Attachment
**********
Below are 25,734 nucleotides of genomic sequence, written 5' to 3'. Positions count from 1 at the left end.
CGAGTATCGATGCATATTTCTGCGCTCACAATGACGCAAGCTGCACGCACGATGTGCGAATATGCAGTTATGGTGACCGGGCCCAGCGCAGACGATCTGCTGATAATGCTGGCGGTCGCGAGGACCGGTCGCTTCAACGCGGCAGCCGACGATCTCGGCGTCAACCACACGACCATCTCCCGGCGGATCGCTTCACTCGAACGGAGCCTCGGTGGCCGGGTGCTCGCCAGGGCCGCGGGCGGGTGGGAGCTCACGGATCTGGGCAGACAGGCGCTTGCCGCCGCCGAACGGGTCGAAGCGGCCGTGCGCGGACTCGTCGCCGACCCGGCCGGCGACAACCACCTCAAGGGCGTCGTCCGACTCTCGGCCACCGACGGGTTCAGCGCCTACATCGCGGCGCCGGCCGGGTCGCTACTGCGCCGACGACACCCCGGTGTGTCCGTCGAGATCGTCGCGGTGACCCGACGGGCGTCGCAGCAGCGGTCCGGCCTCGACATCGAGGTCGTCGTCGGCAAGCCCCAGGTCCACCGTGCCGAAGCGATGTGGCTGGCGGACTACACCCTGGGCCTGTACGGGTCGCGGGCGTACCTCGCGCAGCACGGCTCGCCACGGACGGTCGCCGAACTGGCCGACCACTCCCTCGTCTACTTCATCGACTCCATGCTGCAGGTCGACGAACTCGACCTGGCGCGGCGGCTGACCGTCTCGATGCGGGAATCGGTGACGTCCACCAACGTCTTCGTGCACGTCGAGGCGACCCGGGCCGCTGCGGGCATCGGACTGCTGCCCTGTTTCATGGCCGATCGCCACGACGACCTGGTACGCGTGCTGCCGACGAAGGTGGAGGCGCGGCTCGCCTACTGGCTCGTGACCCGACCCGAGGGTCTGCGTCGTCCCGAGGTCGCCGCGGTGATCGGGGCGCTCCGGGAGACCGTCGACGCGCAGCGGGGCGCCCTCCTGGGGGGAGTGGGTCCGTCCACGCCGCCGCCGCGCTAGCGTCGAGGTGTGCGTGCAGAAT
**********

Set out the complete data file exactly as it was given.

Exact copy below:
Below are 25,734 nucleotides of genomic sequence, written 5' to 3'. Positions count from 1 at the left end.
CGAGTATCGATGCATATTTCTGCGCTCACAATGACGCAAGCTGCACGCACGATGTGCGAATATGCAGTTATGGTGACCGGGCCCAGCGCAGACGATCTGCTGATAATGCTGGCGGTCGCGAGGACCGGTCGCTTCAACGCGGCAGCCGACGATCTCGGCGTCAACCACACGACCATCTCCCGGCGGATCGCTTCACTCGAACGGAGCCTCGGTGGCCGGGTGCTCGCCAGGGCCGCGGGCGGGTGGGAGCTCACGGATCTGGGCAGACAGGCGCTTGCCGCCGCCGAACGGGTCGAAGCGGCCGTGCGCGGACTCGTCGCCGACCCGGCCGGCGACAACCACCTCAAGGGCGTCGTCCGACTCTCGGCCACCGACGGGTTCAGCGCCTACATCGCGGCGCCGGCCGGGTCGCTACTGCGCCGACGACACCCCGGTGTGTCCGTCGAGATCGTCGCGGTGACCCGACGGGCGTCGCAGCAGCGGTCCGGCCTCGACATCGAGGTCGTCGTCGGCAAGCCCCAGGTCCACCGTGCCGAAGCGATGTGGCTGGCGGACTACACCCTGGGCCTGTACGGGTCGCGGGCGTACCTCGCGCAGCACGGCTCGCCACGGACGGTCGCCGAACTGGCCGACCACTCCCTCGTCTACTTCATCGACTCCATGCTGCAGGTCGACGAACTCGACCTGGCGCGGCGGCTGACCGTCTCGATGCGGGAATCGGTGACGTCCACCAACGTCTTCGTGCACGTCGAGGCGACCCGGGCCGCTGCGGGCATCGGACTGCTGCCCTGTTTCATGGCCGATCGCCACGACGACCTGGTACGCGTGCTGCCGACGAAGGTGGAGGCGCGGCTCGCCTACTGGCTCGTGACCCGACCCGAGGGTCTGCGTCGTCCCGAGGTCGCCGCGGTGATCGGGGCGCTCCGGGAGACCGTCGACGCGCAGCGGGGCGCCCTCCTGGGGGGAGTGGGTCCGTCCACGCCGCCGCCGCGCTAGCGTCGAGGTGTGCGTGCAGAAT